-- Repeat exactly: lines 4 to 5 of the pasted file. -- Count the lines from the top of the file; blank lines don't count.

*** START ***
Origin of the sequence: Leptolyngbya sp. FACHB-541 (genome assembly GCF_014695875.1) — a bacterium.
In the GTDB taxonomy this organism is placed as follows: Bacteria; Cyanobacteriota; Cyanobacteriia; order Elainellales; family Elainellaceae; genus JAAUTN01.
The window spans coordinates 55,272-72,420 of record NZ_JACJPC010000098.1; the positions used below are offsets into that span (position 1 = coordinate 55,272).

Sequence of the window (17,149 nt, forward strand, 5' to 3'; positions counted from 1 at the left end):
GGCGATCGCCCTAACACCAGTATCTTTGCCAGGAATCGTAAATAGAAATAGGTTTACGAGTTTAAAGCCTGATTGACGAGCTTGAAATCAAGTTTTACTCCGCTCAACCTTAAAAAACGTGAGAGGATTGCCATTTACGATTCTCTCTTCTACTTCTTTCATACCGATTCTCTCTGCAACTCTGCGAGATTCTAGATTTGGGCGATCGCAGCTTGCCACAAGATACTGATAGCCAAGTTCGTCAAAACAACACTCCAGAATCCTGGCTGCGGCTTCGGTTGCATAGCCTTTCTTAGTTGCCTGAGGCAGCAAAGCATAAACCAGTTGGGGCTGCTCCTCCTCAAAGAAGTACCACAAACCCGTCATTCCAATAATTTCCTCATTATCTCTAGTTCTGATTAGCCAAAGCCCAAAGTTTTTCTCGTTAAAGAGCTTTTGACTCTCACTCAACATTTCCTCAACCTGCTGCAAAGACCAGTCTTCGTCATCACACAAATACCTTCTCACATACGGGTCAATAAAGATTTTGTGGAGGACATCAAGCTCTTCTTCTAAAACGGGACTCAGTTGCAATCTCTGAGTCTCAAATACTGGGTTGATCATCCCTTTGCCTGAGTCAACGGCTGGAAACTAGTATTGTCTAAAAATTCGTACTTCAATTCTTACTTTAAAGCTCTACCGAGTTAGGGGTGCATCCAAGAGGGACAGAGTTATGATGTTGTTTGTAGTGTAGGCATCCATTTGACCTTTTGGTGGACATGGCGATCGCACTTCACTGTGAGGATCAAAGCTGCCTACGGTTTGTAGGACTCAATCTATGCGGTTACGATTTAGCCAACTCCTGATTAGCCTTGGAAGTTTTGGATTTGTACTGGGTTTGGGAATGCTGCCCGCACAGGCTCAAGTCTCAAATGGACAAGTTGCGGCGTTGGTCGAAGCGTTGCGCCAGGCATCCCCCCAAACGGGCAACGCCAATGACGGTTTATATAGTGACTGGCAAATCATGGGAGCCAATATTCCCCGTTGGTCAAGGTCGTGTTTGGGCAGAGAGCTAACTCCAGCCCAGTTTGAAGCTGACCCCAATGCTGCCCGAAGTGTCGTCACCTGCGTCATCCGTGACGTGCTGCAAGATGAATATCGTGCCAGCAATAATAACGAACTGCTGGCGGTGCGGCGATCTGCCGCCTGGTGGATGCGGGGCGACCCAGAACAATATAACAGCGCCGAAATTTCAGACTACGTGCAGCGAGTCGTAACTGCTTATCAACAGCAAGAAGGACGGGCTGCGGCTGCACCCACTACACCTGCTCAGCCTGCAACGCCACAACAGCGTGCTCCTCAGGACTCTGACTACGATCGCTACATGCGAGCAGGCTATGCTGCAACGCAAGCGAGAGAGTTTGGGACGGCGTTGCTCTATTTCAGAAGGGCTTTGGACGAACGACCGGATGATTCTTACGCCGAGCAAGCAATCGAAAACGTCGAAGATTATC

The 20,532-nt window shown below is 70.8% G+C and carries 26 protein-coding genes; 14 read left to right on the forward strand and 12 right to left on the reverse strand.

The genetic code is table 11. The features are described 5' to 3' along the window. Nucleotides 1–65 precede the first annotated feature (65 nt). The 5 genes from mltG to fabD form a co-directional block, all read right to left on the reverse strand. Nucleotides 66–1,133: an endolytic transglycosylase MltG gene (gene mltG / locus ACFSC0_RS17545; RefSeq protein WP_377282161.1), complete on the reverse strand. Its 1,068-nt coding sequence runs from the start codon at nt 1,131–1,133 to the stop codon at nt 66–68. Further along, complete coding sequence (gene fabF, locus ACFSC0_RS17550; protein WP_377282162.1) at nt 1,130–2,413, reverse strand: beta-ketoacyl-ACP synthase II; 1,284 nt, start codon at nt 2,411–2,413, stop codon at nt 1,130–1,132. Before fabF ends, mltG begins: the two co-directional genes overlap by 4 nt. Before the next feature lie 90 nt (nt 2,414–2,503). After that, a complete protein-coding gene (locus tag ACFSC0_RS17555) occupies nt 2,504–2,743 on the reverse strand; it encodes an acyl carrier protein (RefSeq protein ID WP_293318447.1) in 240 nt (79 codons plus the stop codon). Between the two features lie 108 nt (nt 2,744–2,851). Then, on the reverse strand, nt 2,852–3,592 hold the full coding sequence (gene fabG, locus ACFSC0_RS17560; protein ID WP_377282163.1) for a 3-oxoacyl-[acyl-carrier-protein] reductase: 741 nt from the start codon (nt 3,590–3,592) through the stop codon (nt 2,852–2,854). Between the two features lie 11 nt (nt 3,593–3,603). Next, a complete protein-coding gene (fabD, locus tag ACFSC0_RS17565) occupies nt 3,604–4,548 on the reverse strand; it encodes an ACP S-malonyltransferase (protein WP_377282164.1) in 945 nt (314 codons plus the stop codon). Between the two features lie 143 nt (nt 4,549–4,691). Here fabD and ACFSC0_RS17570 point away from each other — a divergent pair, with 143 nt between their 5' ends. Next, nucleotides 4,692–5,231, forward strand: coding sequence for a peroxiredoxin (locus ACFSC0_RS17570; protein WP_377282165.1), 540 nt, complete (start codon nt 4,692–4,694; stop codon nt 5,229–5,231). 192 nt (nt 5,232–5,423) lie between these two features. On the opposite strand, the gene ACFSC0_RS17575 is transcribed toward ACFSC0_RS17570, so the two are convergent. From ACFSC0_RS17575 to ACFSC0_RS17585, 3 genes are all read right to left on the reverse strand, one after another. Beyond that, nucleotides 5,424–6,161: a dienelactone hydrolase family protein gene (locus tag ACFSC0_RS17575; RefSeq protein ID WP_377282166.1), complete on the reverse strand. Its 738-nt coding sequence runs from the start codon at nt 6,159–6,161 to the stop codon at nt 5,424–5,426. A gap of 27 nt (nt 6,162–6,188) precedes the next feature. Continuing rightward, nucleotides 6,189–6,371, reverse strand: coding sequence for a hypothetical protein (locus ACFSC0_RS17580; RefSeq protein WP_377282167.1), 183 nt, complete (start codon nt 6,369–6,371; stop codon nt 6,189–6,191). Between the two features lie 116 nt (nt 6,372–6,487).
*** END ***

Sequence of the window (17,149 nt, forward strand, 5' to 3'; positions counted from 1 at the left end):
GGCGATCGCCCTAACACCAGTATCTTTGCCAGGAATCGTAAATAGAAATAGGTTTACGAGTTTAAAGCCTGATTGACGAGCTTGAAATCAAGTTTTACTCCGCTCAACCTTAAAAAACGTGAGAGGATTGCCATTTACGATTCTCTCTTCTACTTCTTTCATACCGATTCTCTCTGCAACTCTGCGAGATTCTAGATTTGGGCGATCGCAGCTTGCCACAAGATACTGATAGCCAAGTTCGTCAAAACAACACTCCAGAATCCTGGCTGCGGCTTCGGTTGCATAGCCTTTCTTAGTTGCCTGAGGCAGCAAAGCATAAACCAGTTGGGGCTGCTCCTCCTCAAAGAAGTACCACAAACCCGTCATTCCAATAATTTCCTCATTATCTCTAGTTCTGATTAGCCAAAGCCCAAAGTTTTTCTCGTTAAAGAGCTTTTGACTCTCACTCAACATTTCCTCAACCTGCTGCAAAGACCAGTCTTCGTCATCACACAAATACCTTCTCACATACGGGTCAATAAAGATTTTGTGGAGGACATCAAGCTCTTCTTCTAAAACGGGACTCAGTTGCAATCTCTGAGTCTCAAATACTGGGTTGATCATCCCTTTGCCTGAGTCAACGGCTGGAAACTAGTATTGTCTAAAAATTCGTACTTCAATTCTTACTTTAAAGCTCTACCGAGTTAGGGGTGCATCCAAGAGGGACAGAGTTATGATGTTGTTTGTAGTGTAGGCATCCATTTGACCTTTTGGTGGACATGGCGATCGCACTTCACTGTGAGGATCAAAGCTGCCTACGGTTTGTAGGACTCAATCTATGCGGTTACGATTTAGCCAACTCCTGATTAGCCTTGGAAGTTTTGGATTTGTACTGGGTTTGGGAATGCTGCCCGCACAGGCTCAAGTCTCAAATGGACAAGTTGCGGCGTTGGTCGAAGCGTTGCGCCAGGCATCCCCCCAAACGGGCAACGCCAATGACGGTTTATATAGTGACTGGCAAATCATGGGAGCCAATATTCCCCGTTGGTCAAGGTCGTGTTTGGGCAGAGAGCTAACTCCAGCCCAGTTTGAAGCTGACCCCAATGCTGCCCGAAGTGTCGTCACCTGCGTCATCCGTGACGTGCTGCAAGATGAATATCGTGCCAGCAATAATAACGAACTGCTGGCGGTGCGGCGATCTGCCGCCTGGTGGATGCGGGGCGACCCAGAACAATATAACAGCGCCGAAATTTCAGACTACGTGCAGCGAGTCGTAACTGCTTATCAACAGCAAGAAGGACGGGCTGCGGCTGCACCCACTACACCTGCTCAGCCTGCAACGCCACAACAGCGTGCTCCTCAGGACTCTGACTACGATCGCTACATGCGAGCAGGCTATGCTGCAACGCAAGCGAGAGAGTTTGGGACGGCGTTGCTCTATTTCAGAAGGGCTTTGGACGAACGACCGGATGATTCTTACGCCGAGCAAGCAATCGAAAACGTCGAAGATTATC